Students complete an HNC/HND or degree followed by further training with an employer. Engineers can then work towards registration as an incorporated or chartered engineer through their professional body.
The postgraduate training to become a member of The Institution of Civil Engineers (ICE) is both academic and practical, and typically takes at least three to five years. Trainees gain the necessary experience during employment but need the support of their employer. The job must be relevant to enable the trainee to satisfy a professional review carried out by senior members of the profession.
They may reach one of two main types of professional qualification awarded by the ICE:
Incorporated engineer (IEng MICE) - a professional engineer who applies and manages technology within the broad field of civil engineering.
Chartered engineer (CEng MICE) - leads teams of engineers and technicians developing solutions to civil engineering problems.
Full details on becoming professionally qualified and enhancing career prospects in civil engineering are available on the ICE website.
As an ambulance technician you would respond to accident and emergency calls, as well as a range of planned and unplanned non-emergency cases. You would usually work in a team, providing support to a paramedic during the assessment, diagnosis and treatment of patients at the scene of an incident and during hospital transfers.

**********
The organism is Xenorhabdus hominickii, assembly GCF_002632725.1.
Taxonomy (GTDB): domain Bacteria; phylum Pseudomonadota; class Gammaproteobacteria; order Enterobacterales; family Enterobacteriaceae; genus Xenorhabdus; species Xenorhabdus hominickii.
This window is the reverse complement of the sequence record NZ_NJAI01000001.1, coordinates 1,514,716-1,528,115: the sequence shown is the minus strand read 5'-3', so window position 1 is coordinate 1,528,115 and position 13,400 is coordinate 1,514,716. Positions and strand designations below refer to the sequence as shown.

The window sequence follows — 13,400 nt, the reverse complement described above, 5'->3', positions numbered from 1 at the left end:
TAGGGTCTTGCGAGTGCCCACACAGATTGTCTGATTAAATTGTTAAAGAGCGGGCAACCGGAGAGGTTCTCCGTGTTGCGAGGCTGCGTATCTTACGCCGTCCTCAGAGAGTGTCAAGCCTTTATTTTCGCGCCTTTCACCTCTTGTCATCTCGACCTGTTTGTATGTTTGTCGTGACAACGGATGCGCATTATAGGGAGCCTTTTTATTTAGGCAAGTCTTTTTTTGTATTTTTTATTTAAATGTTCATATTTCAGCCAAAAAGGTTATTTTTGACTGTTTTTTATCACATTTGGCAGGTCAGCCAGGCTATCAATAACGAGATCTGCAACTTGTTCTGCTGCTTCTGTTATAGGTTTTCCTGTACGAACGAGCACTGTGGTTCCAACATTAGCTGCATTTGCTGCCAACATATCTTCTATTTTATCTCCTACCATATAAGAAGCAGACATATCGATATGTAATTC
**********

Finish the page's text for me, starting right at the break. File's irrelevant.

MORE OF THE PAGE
You may use life saving skills as part of your day-to-day work.
A civil engineer should:
There may be opportunities for promotion to posts such as chief engineer, associate or partner in a firm. Promotion will depend on proven ability and experience. Local authorities and government departments have formal promotion structures.
Civil engineers tend to move jobs often to gain experience and responsibility, and switch between the public and private sectors.
There are many opportunities to work abroad, particularly in the developing world and in areas of crisis following an earthquake, a drought or at time of war.
The Institution of Civil Engineers (ICE),
1 Great George Street, Westminster, London SW1P 3AA
Tel: 020 7222 7722
Chartered Institute of Building (CIOB),
Englemere, Kings Ride, Ascot, Berkshire SL5 7TB
Tel: 01344 630700
The Institution of Structural Engineers (IStructE),
11 Upper Belgrave Street, London SW1X 8BH
Tel: 020 7235 4535
The Royal Academy of Engineering,
29 Great Peter Street, Westminster,
London SW1P 3LW
Tel: 020 7227 0500
Additional resources for job seekers and those already in a job.